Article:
FERGUSON, Mo./WASHINGTON (Reuters) - The U.S. Justice Department sued Ferguson, Missouri, on Wednesday to force the city to change its police department and court system after the federal government found both to be biased against minorities.
The St. Louis suburb, a symbol of problems with policing and race in the United States, earlier on Wednesday said it wanted to change an agreement it had negotiated with the federal government due to the costs involved.
“The residents of Ferguson have waited nearly a year for their city to adopt an agreement that would protect their rights and keep them safe,” Attorney General Loretta Lynch said at a news conference.
She said the agreement that was decided upon had been painstakingly negotiated and Ferguson officials knew that rejecting it would invite litigation.
Ferguson officials had no immediate comment on the civil rights lawsuit, said spokesman Jeff Small.
The Justice Department initiated a civil rights investigation into Ferguson’s policing after an unarmed black teenager was killed by a white police officer in 2014.
It was one of several killings of black men, mostly by white officers, that started a nationwide debate about the use of excessive force by police, especially against minorities.
It resulted in a Justice Department report that was extremely critical of Ferguson’s police and court systems.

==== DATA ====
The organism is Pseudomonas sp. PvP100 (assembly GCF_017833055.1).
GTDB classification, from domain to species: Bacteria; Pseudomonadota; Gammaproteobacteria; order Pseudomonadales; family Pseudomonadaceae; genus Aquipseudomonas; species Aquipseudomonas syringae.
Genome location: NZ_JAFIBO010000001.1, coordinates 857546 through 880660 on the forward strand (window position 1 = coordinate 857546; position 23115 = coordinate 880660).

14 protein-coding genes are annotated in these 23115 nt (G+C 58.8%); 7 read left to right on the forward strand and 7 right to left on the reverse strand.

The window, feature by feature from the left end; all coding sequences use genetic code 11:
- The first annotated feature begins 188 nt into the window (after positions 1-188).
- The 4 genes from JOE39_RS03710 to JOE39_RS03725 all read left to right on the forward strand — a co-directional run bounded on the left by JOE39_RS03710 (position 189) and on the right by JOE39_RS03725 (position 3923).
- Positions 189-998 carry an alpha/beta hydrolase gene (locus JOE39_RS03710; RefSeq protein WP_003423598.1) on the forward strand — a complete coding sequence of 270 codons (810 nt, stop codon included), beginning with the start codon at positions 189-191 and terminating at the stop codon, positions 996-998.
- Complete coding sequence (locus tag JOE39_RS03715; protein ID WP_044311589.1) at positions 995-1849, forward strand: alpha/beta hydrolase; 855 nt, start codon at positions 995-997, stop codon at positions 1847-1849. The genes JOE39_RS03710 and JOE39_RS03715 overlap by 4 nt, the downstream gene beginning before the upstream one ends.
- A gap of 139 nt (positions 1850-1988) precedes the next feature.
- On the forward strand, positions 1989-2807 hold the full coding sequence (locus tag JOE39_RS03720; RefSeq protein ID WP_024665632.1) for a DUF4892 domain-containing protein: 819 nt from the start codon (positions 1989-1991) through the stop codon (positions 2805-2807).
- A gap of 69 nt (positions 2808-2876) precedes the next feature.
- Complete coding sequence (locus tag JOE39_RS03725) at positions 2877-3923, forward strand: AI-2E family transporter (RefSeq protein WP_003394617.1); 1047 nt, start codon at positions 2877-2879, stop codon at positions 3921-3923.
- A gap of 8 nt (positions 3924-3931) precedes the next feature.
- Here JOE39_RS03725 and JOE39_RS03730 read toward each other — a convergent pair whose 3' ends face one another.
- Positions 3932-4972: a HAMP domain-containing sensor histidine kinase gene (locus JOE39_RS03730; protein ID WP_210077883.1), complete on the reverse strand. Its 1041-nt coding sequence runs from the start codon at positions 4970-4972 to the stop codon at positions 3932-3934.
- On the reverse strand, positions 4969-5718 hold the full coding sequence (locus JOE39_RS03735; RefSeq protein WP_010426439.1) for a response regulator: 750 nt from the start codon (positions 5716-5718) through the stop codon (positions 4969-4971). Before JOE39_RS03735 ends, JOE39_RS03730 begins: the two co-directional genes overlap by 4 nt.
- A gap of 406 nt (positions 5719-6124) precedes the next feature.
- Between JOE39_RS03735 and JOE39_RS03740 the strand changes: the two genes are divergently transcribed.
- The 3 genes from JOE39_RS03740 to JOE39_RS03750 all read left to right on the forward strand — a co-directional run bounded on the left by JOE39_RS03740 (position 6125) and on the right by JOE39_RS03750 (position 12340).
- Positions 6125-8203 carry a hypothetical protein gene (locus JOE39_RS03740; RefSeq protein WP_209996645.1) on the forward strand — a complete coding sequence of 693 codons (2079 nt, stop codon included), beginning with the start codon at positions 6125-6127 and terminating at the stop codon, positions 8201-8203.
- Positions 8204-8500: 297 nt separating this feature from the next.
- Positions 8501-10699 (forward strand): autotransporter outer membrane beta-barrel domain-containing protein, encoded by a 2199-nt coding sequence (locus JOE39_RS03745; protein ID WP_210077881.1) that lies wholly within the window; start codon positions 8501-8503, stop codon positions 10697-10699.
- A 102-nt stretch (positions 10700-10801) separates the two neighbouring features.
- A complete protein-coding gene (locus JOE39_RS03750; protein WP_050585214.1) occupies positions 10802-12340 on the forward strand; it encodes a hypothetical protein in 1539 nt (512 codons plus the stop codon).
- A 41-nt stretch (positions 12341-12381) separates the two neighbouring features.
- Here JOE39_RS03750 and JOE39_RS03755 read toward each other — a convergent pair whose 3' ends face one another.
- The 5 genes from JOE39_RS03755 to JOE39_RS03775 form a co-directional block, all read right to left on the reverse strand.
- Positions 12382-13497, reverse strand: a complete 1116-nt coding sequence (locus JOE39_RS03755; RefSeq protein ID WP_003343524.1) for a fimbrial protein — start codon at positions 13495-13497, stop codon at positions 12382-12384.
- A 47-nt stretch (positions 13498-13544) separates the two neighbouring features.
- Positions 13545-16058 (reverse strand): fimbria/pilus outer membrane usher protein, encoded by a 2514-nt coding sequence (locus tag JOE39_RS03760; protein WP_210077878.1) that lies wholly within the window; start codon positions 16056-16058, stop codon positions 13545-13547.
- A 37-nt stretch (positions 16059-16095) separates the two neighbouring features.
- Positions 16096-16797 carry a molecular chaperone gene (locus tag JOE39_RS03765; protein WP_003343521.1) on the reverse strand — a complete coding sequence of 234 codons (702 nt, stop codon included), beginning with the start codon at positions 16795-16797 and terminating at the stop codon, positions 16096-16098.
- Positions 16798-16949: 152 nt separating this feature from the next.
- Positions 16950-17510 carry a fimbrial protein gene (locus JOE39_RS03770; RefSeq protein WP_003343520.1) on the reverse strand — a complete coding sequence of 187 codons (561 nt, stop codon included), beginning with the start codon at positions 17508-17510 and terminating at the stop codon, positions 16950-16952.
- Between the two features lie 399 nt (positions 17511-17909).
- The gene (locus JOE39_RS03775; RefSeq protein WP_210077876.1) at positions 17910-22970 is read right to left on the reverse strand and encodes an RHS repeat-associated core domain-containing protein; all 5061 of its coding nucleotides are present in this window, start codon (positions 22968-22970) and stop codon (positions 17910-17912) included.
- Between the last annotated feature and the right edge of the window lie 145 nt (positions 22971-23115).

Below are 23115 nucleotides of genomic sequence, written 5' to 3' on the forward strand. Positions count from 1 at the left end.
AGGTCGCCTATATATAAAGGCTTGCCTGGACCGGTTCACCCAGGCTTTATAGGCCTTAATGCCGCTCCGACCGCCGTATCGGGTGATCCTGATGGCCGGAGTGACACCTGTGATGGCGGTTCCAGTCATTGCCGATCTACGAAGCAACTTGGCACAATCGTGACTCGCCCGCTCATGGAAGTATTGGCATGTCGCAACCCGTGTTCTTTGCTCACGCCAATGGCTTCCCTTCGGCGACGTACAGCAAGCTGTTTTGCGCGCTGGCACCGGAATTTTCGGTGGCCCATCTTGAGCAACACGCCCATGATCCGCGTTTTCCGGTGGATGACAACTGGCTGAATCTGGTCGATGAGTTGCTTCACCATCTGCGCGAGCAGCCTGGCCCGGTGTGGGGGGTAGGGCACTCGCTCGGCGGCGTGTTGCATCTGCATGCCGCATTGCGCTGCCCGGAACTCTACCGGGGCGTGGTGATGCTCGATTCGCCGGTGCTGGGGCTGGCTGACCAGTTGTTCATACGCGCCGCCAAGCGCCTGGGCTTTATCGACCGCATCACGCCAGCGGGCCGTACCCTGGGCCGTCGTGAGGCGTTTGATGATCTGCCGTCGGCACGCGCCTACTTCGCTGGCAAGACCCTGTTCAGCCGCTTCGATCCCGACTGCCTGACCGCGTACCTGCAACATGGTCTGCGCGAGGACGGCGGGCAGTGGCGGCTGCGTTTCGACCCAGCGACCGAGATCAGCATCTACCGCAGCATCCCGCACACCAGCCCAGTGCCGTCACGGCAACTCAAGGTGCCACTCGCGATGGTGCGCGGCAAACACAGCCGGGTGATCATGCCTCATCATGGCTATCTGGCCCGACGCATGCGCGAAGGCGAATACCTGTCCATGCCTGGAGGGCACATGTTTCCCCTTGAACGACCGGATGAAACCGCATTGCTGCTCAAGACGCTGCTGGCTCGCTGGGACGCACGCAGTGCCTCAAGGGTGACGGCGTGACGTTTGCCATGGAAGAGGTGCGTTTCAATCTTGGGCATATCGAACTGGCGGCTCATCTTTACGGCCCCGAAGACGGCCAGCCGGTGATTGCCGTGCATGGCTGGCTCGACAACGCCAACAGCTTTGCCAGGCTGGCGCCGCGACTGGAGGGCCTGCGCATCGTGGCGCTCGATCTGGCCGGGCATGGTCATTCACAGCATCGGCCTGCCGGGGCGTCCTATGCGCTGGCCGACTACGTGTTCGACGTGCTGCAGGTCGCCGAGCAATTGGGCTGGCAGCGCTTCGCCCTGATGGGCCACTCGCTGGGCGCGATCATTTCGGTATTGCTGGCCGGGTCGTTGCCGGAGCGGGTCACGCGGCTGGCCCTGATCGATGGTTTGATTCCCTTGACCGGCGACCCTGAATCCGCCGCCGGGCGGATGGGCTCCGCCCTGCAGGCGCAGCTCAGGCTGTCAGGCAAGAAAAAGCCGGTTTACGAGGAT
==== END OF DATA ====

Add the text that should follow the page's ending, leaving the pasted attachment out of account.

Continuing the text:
Mayor James Knowles told a news conference that reforms had to be affordable and attainable. “It serves no one’s purpose for us to fail,” he said.
Ferguson’s city council voted on Tuesday to accept the reform agreement, called a consent decree, as long as the city did not have to increase police officers’ pay and police staffing levels. It also said it wanted more time to comply with the other terms.
Knowles said that only in the last two weeks had the city been able to analyze the costs of implementing the decree.
He and city council members said Ferguson had already made some reforms, including community policing and a civilian review board to oversee police.
Civil rights advocates warned that litigation with the Justice Department could cost more than implementing the agreement.
“This decision only creates the potential for the type of litigation that creates more financial challenges that will be a burden on poor people,” said Rashad Robinson, executive director of Color of Change, a national civil rights organization.
Reporting by Sue Britt and Julia Edwards; Additional reporting by Ben Klayman and Mary Wisniewski; Writing by Fiona Ortiz; Editing by Toni Reinhold and Lisa Shumaker